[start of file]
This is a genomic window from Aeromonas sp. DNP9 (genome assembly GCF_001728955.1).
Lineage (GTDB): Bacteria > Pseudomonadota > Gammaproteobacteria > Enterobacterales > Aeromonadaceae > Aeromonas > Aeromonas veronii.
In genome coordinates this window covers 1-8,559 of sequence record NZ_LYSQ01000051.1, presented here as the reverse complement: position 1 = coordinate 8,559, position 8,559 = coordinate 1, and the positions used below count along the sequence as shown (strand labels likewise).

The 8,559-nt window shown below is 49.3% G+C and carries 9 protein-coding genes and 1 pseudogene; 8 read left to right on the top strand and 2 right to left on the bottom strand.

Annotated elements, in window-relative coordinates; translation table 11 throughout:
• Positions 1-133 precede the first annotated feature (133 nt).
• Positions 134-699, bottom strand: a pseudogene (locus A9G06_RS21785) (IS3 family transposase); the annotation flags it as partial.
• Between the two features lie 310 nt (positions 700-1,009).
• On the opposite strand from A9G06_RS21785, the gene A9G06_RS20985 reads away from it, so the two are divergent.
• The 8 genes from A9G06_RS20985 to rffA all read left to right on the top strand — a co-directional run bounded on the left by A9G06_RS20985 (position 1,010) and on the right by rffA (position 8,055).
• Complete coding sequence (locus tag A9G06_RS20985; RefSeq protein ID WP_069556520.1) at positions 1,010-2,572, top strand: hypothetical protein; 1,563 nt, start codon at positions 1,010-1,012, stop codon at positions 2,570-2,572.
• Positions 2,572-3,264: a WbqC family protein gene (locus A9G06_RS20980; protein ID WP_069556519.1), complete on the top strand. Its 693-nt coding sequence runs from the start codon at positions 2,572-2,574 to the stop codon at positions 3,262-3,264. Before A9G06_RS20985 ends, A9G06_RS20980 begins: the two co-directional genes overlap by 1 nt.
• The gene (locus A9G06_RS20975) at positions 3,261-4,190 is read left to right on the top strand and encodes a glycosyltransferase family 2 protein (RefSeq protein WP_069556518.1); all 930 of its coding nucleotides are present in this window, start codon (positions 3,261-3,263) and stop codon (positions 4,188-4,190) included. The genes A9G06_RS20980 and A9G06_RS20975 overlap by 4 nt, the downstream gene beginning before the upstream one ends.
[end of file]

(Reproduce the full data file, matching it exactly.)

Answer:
This is a genomic window from Aeromonas sp. DNP9 (genome assembly GCF_001728955.1).
Lineage (GTDB): Bacteria > Pseudomonadota > Gammaproteobacteria > Enterobacterales > Aeromonadaceae > Aeromonas > Aeromonas veronii.
In genome coordinates this window covers 1-8,559 of sequence record NZ_LYSQ01000051.1, presented here as the reverse complement: position 1 = coordinate 8,559, position 8,559 = coordinate 1, and the positions used below count along the sequence as shown (strand labels likewise).

The 8,559-nt window shown below is 49.3% G+C and carries 9 protein-coding genes and 1 pseudogene; 8 read left to right on the top strand and 2 right to left on the bottom strand.

Annotated elements, in window-relative coordinates; translation table 11 throughout:
• Positions 1-133 precede the first annotated feature (133 nt).
• Positions 134-699, bottom strand: a pseudogene (locus A9G06_RS21785) (IS3 family transposase); the annotation flags it as partial.
• Between the two features lie 310 nt (positions 700-1,009).
• On the opposite strand from A9G06_RS21785, the gene A9G06_RS20985 reads away from it, so the two are divergent.
• The 8 genes from A9G06_RS20985 to rffA all read left to right on the top strand — a co-directional run bounded on the left by A9G06_RS20985 (position 1,010) and on the right by rffA (position 8,055).
• Complete coding sequence (locus tag A9G06_RS20985; RefSeq protein ID WP_069556520.1) at positions 1,010-2,572, top strand: hypothetical protein; 1,563 nt, start codon at positions 1,010-1,012, stop codon at positions 2,570-2,572.
• Positions 2,572-3,264: a WbqC family protein gene (locus A9G06_RS20980; protein ID WP_069556519.1), complete on the top strand. Its 693-nt coding sequence runs from the start codon at positions 2,572-2,574 to the stop codon at positions 3,262-3,264. Before A9G06_RS20985 ends, A9G06_RS20980 begins: the two co-directional genes overlap by 1 nt.
• The gene (locus A9G06_RS20975) at positions 3,261-4,190 is read left to right on the top strand and encodes a glycosyltransferase family 2 protein (RefSeq protein WP_069556518.1); all 930 of its coding nucleotides are present in this window, start codon (positions 3,261-3,263) and stop codon (positions 4,188-4,190) included. The genes A9G06_RS20980 and A9G06_RS20975 overlap by 4 nt, the downstream gene beginning before the upstream one ends.